Magic City Gospel is a love song to Birmingham, the Magic City of the South. In traditional forms and free verse poems, 2015 Rona Jaffe Writer's Award-winner Ashley M. Jones takes readers on a historical, geographical, cultural, and personal journey through her life and the life of her home state. This debut poetry collection is an exploration of race, identity, and history through the eyes of a black woman from Alabama. From De Soto's "discovery" of Alabama to George Wallace's infamous stance in the schoolhouse door, to the murders of black men like Trayvon Martin and Eric Garner in modern America, Magic City Gospel weaves its story through time, weaving Jones' personal history with the troubled, triumphant, and complicated history of Birmingham, and of Alabama at large. In Magic City Gospel's pages, you'll find that "gold is laced in Alabama's teeth," but you will also see the dark underbelly of a state and a city with a storied past, and a woman whose history is inextricably linked to that past.
Ashley M. Jones received an MFA from Florida International University. She was a finalist in Hub City Press’ New Southern Voices Contest, Crab Orchard Series in Poetry First Book Award Contest, and the National Poetry Series. Her work has been published by the Academy of American Poets, pluck!, PMSPoemMemoirStory, Prelude, Kinfolks Quarterly, and other journals. She received a 2015 Rona Jaffe Foundation Writer’s Award and a 2015 B-Metro Magazine Fusion Award. She is an editor of [PANK] Magazine, and she teaches creative writing at the Alabama School of Fine Arts.
Hour of the Ox received the 2015 AWP Donald Hall Prize for Poetry, selected by Crystal Ann Williams, who called it "a timeless collection written by a poet of exceptional talent and grace, a voice as tough as it is tender." Cancio-Bello examines the multiplicity of distance, wanderlust, and grief at the intersection between filial and cultural responsibility. Desires are sloughed off, replaced by new ones, re-cultivated as mythos. These poems offer a complex and necessary new perspective on the elegiac immigrant song.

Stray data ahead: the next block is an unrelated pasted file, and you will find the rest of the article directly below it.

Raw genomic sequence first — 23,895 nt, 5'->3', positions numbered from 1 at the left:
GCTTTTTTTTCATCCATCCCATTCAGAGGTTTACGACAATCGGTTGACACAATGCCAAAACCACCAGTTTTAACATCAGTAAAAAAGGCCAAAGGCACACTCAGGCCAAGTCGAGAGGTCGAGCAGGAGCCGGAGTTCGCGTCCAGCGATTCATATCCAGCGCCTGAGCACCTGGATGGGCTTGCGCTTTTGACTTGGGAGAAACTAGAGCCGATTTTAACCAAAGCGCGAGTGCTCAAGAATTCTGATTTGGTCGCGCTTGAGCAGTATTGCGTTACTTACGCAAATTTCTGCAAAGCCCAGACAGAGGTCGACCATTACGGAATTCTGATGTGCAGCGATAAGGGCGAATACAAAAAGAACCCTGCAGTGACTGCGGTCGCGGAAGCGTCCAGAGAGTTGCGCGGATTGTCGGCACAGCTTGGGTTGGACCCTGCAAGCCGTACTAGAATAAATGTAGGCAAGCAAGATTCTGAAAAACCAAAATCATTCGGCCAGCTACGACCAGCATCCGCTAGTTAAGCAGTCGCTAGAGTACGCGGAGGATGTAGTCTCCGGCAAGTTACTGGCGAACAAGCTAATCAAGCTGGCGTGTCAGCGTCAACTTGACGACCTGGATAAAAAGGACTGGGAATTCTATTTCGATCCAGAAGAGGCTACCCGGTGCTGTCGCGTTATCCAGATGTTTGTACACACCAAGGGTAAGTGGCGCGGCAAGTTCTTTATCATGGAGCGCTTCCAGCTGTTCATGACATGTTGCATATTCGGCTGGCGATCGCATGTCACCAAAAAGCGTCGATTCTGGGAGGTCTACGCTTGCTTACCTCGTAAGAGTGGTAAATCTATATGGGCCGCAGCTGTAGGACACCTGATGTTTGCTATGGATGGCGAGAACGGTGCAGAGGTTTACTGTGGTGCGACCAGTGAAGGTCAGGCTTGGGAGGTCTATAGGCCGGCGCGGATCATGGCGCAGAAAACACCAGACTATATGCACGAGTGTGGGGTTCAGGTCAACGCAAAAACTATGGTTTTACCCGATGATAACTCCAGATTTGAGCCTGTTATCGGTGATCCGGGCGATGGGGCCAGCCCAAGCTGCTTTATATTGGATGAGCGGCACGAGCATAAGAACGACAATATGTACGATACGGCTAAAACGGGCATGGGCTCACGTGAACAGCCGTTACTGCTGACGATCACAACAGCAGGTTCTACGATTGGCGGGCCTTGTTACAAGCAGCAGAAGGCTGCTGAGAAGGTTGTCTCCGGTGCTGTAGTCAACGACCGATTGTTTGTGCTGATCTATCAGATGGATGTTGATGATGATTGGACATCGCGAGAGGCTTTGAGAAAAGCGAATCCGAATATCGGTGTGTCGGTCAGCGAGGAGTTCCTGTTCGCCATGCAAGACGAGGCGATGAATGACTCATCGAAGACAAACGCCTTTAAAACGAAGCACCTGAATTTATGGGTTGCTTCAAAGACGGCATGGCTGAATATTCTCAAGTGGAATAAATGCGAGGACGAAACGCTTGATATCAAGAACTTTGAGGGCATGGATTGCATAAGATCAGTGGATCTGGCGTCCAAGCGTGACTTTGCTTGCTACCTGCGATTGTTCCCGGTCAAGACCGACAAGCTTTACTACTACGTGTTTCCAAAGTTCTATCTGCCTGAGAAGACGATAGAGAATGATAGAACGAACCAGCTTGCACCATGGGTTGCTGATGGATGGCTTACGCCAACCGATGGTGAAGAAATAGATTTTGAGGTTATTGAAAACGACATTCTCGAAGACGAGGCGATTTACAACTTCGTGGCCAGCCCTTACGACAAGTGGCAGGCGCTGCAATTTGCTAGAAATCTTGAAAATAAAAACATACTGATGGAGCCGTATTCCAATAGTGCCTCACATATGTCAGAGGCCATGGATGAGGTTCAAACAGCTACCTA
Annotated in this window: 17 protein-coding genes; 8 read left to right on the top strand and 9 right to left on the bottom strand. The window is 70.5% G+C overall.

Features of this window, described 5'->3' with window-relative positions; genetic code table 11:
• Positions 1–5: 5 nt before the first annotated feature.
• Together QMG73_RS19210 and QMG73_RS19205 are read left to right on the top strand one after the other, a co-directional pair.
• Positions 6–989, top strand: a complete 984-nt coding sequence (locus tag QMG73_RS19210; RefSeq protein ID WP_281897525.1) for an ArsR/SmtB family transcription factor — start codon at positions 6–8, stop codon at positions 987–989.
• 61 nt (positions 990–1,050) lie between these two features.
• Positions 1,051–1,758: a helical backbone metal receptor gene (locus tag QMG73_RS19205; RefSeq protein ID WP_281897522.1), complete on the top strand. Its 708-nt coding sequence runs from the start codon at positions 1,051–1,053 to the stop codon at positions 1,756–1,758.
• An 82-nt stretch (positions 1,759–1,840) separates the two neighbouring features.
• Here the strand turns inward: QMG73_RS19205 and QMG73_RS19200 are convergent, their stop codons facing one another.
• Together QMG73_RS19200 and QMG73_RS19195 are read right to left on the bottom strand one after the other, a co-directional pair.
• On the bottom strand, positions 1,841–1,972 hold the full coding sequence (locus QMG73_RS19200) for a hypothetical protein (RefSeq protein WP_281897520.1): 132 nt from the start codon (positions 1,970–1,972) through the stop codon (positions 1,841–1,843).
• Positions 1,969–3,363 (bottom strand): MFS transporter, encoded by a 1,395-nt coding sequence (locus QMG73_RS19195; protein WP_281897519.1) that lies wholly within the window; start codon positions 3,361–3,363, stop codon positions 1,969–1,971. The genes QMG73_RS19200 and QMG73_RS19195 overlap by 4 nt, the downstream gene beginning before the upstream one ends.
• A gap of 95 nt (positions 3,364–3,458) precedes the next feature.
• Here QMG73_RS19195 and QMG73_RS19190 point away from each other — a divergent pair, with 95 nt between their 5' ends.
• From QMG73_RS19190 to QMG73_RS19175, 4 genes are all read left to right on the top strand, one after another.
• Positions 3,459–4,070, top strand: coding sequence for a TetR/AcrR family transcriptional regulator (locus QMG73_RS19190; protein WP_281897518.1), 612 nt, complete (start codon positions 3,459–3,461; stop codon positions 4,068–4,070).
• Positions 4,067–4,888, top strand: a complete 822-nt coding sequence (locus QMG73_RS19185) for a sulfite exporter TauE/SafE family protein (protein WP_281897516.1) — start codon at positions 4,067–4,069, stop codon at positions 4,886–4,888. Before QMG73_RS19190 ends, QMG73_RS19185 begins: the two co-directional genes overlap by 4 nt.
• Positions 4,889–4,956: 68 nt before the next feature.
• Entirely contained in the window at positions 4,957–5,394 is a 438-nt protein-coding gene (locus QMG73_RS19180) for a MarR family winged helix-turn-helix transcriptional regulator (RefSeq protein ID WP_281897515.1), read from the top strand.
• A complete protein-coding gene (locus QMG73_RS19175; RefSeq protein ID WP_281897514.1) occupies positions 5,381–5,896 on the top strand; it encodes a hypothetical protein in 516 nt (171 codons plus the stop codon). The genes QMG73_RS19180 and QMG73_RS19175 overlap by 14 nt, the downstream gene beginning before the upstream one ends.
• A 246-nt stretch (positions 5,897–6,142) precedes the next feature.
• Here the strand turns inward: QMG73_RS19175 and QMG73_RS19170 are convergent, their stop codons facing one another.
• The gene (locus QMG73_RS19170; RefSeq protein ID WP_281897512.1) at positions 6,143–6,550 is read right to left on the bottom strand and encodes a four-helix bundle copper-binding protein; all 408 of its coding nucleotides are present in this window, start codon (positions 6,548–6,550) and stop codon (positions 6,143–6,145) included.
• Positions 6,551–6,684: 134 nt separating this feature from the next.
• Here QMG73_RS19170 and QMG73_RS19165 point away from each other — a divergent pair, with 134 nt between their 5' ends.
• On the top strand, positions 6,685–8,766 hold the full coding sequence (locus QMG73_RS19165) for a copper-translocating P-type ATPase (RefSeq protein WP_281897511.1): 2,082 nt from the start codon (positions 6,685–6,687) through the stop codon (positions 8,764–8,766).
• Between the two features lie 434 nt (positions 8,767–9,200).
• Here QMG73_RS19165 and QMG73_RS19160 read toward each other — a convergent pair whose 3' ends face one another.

Marci Calabretta Cancio-Bello is the author of Hour of the Ox (University of Pittsburgh, 2016), which won the 2015 Donald Hall Prize for Poetry and the 2016 Florida Book Awards bronze medal, and the chapbook Last Train to the Midnight Market (Finishing Line Press, 2013). She serves as cofounding editor for Print-Oriented Bastards, producer for The Working Poet Radio Show, and a program coordinator for Miami Book Fair.
Cancio-Bello is the recipient of a Kundiman Asian American Poetry Fellowship, a John S. and James L. Knight Fellowship, and two Academy of American Poets Prizes. She holds degrees from Florida International University (MFA, Creative Writing) and Carnegie Mellon University (BA, English and Creative Writing). Her work has appeared in Best New Poets, december, The Georgia Review, The New York Times, and more.
Day of Clean Brightness reminds us of all of our many commonalities-the true complexity within our relationships with our parents and children, the deeply felt love and grief after loss, suffering and the unforgiving nature of disease. Life is lived in "the body/with its humors, intimate oils, the skin's/wavering-bits of inessential/growth in delicate folds." How do we nurture bonds despite physical distance and the distance of time? For the author, it begins internally and manifests in poem after poem. She imagines the maternal grandmother she has never met going "out into the night, midwife...striding with a purpose," addresses the friend who is rumored to have died, "my colleague of cellos,/ stand partner, fellow cat lover, griever of mothers, mother/of daughters." When helpless before her mother's pain, she "clasp[s] hands, send[s] love/down [her] arm." Day of Clean Brightness is an act of will "to honor those we love because that's all we have left.
Jane Lin is a poet and a software engineer for an environmental consulting company. She studied under Denise Levertov at Stanford University and received her MFA from New York University’s Creative Writing Program where she was a New York Times Company Foundation Creative Writing Fellow. Her poem “Signs and Portents” was transformed into an art song by Emmy Award-winning composer Glen Roven for his composition “The Santa Fe Songs” for soprano and piano and appears on Talise Trevigne’s album At the Statue of Venus. Her honors include a Kundiman fellowship and scholarships from Bread Loaf Writers’ Conference and Taos Summer Writers’ Conference. For many years she taught creative writing at UNM-Los Alamos and facilitated the Mesa Public Library Poetry Gathering series. Jane lives in Northern New Mexico with her husband, daughter, and three cats. She was born and raised on Long Island, NY.
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